September 04, 2008

Individual Support?

I am a parent and a teacher. No, I don’t think you have to be a parent to be a teacher, but sometimes the insight provided by being both a parent and a teacher helps me both parent and teach. It also helps to have a child who is the same age as the children that I teach. Because I spend time with my son, seeing school through his eyes, I can sympathize with my students just a little bit better. Life ain’t easy for kids these days.

Teachers guide their students along the journey of discovery that these young explorers must travel during their school-age years. These are wonderful days for individuals to discover who they are and to begin the process of actualizing their discovery. All along the way, each and everyday, every students learns a little bit more about who they are, what they are good at, and what they enjoy. They also find out who they are not, what they are not good at, and what they do not enjoy. It can be an emotionally polarizing experience, but fundamental to the process of self-discovery.

Teachers shepherd their students along their individual paths while building them up with knowledge and empowering the students with self-confidence. We provide opportunities for success and celebrate with our pupils when they do well. However, the same opportunities may lead to failure, and we commiserate with our kids when they fall short. It is both wonderful and painful sometimes at the same time as we teachers invest in our students and fly or fall right alongside them.

My son is entering his sophomore year of high school. He is excited by all of the opportunities available to him through sports, academics, arts, and clubs and wants to participate in just about everything. He, like so many other students I teach everyday, is immersed in the process of self-discovery. As my son samples the smorgasbord of high school life he is naturally learning about himself and where his talents lie. As his teacher I am enjoying watching his future unfold before his eyes; as his father it is pure agony.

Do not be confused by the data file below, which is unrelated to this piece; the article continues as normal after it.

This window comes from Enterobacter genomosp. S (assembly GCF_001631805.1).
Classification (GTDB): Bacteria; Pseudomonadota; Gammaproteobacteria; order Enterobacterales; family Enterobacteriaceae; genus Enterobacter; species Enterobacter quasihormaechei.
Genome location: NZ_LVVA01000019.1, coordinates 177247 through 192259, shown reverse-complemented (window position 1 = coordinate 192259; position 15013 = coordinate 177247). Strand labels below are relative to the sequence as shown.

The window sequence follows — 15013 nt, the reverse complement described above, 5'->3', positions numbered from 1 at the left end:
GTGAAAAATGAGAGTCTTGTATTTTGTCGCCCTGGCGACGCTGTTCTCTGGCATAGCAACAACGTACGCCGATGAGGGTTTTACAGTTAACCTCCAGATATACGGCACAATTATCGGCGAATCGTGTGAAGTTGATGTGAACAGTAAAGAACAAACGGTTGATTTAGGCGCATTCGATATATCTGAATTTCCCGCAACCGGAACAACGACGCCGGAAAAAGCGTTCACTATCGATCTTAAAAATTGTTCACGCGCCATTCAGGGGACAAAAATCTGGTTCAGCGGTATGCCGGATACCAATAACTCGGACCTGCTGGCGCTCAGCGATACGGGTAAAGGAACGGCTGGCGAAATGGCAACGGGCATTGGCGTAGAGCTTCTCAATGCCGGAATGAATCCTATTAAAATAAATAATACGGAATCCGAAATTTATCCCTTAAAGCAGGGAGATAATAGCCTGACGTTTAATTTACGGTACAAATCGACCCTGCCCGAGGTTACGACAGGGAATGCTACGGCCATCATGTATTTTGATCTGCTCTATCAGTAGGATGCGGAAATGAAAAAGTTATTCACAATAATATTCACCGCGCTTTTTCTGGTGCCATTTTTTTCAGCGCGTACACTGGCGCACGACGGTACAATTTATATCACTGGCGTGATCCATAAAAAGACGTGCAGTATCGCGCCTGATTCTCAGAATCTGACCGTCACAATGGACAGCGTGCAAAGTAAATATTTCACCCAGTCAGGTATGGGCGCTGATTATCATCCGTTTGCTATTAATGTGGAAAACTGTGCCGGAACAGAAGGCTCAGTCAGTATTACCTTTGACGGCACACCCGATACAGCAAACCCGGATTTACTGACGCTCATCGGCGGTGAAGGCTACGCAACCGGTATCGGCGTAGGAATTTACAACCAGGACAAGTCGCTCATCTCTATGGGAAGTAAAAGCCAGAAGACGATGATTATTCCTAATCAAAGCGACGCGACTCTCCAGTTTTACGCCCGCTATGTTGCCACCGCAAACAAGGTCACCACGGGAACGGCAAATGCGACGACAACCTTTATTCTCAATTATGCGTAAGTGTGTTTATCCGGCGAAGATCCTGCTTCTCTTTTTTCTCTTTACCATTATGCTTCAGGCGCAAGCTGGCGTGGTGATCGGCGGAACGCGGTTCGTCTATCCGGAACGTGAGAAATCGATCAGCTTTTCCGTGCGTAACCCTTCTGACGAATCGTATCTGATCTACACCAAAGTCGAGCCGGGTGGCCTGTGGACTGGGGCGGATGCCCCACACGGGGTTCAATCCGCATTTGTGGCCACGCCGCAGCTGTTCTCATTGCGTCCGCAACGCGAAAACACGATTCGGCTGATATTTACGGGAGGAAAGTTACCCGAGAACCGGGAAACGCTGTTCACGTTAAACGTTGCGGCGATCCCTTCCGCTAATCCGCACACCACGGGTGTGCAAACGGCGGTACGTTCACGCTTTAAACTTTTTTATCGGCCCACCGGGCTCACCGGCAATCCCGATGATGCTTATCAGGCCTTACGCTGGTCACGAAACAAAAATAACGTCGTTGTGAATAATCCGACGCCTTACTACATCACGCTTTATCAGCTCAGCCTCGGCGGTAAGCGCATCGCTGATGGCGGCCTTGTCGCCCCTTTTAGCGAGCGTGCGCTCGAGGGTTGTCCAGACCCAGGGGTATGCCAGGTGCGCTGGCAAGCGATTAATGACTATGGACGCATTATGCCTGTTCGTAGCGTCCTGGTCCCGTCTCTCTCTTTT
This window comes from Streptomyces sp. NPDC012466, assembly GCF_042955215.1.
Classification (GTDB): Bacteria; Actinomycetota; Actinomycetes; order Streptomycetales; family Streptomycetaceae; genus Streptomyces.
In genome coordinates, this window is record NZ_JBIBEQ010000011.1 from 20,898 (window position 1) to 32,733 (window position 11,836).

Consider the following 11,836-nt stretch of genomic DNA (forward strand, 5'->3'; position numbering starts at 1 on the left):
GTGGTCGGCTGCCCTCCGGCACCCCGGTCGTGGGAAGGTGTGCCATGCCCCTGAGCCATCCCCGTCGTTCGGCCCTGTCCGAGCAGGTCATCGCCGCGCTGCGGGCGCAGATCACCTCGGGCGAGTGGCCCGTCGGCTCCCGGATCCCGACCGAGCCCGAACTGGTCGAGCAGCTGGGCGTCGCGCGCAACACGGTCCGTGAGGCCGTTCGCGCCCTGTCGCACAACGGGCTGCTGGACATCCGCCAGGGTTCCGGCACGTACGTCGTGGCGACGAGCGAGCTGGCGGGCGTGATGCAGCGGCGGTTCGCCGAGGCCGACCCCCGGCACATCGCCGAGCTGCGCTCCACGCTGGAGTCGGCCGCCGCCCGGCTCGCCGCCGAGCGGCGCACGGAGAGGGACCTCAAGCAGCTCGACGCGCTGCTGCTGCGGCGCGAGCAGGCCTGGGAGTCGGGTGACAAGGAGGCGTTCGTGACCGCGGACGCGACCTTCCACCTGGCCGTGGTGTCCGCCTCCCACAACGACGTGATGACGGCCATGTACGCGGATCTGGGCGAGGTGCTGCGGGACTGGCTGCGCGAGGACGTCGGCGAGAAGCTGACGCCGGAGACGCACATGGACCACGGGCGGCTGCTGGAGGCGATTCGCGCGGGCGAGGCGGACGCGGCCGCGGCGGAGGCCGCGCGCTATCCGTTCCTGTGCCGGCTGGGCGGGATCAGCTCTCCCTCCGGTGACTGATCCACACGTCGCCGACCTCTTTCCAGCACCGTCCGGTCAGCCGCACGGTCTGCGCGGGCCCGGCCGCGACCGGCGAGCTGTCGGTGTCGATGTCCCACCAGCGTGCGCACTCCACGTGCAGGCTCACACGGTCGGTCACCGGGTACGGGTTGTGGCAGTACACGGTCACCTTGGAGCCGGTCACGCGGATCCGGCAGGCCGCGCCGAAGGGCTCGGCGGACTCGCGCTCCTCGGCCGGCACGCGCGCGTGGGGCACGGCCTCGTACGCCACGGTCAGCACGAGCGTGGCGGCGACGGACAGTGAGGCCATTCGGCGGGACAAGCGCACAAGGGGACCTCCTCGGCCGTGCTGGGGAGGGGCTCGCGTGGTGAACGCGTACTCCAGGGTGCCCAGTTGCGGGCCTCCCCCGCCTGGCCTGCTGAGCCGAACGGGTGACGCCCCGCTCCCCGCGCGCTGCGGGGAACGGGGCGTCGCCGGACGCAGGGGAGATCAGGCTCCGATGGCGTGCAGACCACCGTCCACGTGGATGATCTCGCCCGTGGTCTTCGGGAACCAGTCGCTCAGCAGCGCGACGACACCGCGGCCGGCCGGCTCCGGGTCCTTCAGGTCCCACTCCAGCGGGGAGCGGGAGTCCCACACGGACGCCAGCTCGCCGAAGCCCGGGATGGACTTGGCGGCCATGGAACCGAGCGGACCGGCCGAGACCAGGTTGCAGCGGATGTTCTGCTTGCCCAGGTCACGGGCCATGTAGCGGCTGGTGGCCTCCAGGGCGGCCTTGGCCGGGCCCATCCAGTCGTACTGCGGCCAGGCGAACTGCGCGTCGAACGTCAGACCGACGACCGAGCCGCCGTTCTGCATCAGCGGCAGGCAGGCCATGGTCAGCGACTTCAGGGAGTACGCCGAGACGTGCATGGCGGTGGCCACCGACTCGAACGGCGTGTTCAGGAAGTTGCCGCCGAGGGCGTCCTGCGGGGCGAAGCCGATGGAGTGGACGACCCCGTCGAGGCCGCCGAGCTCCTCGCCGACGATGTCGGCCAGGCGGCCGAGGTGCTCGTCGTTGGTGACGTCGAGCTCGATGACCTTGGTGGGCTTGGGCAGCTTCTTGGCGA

I am use to the teacher role where I work with children everyday to guide them along. As a teacher I can recognize a student’s strengths and weaknesses and help them to realize what directions and avenues will fit them best. I teach elective courses at a variety of levels, some focused on the general population, and some that specialize. It is never a struggle for me to look a student in the eye and tell them that the advanced courses I teach simply are not for them (and this the exception, not the rule). Sure, the student may be disappointed for a short period of time, but ultimately it frees them to discover their strengths. Other times students who I believe show great potential quit, or choose to explore a different path. Either way, these kids go home to their parents.

My son recently chose not to continue with an opportunity presented to him at school. He participated for about 6 months, and then decided to quit. As a teacher I respect his decision and how it fits into this discovery process. But as his father I am concerned. Not because I think he made the wrong decision, he never had a passion for this pursuit he was really just exploring, but because I’m not sure what happens next. As a teacher I trust that he will find his way to something else. As his father I wonder what next thing is and how long it will take him to get there.